Staff at the Federal Communications Commission reportedly are poised to recommend that the agency approve AT&T's $49 billion purchase of DirecTV.
But some key conditions remain up in the air, including whether AT&T will be able to use its broadband network to promote its own video offerings. The company has made clear that it wants the ability to exempt certain video offerings from subscribers' data caps.
AT&T says that those types of exemptions, also known as “zero ratings,” will be good for consumers. The company argued in an FCC filing late last month that sponsored data deals will enable it to provide consumers with “offerings tailored to fit their usage and their budget.”
AT&T also said in its filing that it has already forged deals that “make it easier” for its broadband customers to access streaming video. “AT&T will continue to have a strong incentive to implement any usage-based data policies in a way that accommodates its customers’ usage of [online video distributor] services,” the company wrote.
At first glance, deals to exempt video from data caps (or pay-per-byte billing plans) seem to benefit consumers by making it easier -- or at least potentially cheaper -- for people to access movies and TV shows online and via mobile.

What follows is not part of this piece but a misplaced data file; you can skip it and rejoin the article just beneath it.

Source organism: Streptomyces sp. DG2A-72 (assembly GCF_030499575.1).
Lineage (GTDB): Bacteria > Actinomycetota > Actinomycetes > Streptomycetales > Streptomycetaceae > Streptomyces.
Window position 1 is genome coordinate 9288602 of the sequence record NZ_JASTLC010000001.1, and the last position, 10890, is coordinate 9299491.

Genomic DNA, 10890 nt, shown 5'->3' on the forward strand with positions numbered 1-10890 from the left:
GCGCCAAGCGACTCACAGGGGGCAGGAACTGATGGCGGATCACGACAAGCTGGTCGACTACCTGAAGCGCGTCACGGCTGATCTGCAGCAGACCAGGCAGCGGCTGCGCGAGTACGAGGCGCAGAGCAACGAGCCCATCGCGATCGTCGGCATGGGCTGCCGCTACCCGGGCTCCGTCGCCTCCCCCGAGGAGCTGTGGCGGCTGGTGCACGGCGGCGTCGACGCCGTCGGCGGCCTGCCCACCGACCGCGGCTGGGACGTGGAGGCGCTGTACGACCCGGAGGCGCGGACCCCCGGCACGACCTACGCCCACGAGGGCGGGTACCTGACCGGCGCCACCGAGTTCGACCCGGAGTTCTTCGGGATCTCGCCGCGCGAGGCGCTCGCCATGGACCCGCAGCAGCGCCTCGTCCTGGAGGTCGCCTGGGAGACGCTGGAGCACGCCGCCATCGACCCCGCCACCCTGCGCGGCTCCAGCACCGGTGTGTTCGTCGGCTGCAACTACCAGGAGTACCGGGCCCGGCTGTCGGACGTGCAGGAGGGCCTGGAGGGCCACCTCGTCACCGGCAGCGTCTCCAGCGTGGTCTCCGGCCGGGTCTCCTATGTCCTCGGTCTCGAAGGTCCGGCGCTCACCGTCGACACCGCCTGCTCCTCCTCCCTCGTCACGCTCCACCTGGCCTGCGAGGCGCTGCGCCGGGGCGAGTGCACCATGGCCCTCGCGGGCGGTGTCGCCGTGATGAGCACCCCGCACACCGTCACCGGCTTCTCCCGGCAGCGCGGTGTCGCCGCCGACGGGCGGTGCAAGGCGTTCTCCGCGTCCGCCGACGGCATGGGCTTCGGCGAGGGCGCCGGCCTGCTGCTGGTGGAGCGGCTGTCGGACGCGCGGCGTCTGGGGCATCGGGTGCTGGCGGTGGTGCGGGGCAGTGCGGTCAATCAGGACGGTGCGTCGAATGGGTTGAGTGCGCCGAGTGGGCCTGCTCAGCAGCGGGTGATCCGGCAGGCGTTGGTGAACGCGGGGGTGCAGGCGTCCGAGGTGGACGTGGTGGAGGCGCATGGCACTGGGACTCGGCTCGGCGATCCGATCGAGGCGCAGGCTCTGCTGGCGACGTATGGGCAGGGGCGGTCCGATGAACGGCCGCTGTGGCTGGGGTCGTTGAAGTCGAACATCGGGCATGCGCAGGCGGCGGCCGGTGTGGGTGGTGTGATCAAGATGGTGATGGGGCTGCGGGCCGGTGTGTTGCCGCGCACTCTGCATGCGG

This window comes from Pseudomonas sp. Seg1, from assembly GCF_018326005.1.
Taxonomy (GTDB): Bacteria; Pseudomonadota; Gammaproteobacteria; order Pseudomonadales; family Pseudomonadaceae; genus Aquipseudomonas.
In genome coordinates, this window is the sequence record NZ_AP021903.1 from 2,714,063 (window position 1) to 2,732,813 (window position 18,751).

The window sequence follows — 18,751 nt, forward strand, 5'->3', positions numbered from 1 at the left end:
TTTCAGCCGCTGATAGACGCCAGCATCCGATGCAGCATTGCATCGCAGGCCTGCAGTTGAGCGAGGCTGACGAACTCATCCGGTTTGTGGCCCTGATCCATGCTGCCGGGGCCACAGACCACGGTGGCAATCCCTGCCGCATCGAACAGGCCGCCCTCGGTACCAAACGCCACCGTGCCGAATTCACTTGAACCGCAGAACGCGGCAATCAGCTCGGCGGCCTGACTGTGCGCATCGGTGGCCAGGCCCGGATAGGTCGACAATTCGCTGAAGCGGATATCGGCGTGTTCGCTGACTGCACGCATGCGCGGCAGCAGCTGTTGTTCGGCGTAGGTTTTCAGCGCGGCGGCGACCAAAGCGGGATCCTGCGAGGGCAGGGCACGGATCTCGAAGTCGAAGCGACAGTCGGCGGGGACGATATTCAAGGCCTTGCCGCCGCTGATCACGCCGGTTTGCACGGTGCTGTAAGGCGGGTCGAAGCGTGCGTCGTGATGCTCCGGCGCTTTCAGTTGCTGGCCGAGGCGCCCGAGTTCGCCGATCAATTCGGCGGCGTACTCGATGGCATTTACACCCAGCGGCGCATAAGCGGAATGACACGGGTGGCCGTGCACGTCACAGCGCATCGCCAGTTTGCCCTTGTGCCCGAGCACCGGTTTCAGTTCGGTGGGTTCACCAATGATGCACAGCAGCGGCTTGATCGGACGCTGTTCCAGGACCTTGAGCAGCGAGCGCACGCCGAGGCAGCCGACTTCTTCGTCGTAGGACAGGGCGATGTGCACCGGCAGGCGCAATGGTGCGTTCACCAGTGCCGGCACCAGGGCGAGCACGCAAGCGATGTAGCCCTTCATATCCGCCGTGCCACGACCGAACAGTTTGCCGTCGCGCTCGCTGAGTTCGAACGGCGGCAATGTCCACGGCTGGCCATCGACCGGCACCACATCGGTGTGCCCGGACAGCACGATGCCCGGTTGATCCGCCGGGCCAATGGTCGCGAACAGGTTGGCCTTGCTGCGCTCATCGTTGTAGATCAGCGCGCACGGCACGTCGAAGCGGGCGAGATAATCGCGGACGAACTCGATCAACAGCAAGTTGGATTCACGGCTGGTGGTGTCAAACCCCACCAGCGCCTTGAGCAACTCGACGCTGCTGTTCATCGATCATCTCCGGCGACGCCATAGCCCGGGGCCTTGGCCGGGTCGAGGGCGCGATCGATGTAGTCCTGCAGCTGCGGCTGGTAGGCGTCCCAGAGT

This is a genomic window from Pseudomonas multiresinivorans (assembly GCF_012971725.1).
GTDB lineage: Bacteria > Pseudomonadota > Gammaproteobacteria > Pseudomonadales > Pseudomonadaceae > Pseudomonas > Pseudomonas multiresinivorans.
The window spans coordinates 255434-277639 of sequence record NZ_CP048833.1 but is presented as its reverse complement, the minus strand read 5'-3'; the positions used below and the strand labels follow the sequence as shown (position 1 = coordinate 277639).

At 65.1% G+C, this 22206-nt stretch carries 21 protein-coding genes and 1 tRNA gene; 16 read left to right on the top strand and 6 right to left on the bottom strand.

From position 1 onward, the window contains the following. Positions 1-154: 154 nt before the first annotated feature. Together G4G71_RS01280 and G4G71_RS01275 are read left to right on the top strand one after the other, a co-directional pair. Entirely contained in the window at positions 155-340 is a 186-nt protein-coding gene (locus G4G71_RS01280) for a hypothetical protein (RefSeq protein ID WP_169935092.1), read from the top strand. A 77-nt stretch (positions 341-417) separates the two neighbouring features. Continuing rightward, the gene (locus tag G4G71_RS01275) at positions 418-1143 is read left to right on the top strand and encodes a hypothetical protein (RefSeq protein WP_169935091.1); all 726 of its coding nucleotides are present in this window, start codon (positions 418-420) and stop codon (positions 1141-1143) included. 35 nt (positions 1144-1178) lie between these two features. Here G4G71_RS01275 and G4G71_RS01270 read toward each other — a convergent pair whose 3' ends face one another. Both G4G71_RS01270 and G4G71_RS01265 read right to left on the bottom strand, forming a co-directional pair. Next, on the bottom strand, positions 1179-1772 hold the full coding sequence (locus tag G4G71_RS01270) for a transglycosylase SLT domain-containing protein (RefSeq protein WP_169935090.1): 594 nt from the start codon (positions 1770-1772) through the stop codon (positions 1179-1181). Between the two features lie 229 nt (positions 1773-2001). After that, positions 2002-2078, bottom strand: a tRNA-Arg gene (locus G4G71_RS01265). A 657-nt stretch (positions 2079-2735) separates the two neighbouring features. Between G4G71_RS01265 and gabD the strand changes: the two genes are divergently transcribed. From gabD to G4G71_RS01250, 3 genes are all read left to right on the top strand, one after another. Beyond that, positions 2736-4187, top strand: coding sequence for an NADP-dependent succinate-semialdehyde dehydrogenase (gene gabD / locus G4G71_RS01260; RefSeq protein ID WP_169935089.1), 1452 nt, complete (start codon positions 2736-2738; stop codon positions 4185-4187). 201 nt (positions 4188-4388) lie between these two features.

But advocacy groups and online video distributors warn that exempting one company's video streams from data caps could harm all of that companies' competitors. In other words, if AT&T excludes its own video offerings from people's caps, they would have an incentive to eschew Netflix, Hulu or YouTube.
This week, advocacy group Public Knowledge filed new papers asking the FCC to prohibit AT&T from zero-rating video streams.
“By becoming a larger video provider, AT&T’s incentive to discriminate against competing video service by giving certain video services preferential treatment would increase,” the organization says. “A ban on zero-rating, to the extent that AT&T’s wired and wireless services have data caps, would partly counter this increased discriminatory incentive.”
The watchdog adds: “A tailored (and time-limited) prohibition on exempting video services from data caps or metering would alleviate a merger-specific harm and help maintain the competitive status quo with respect to online video.”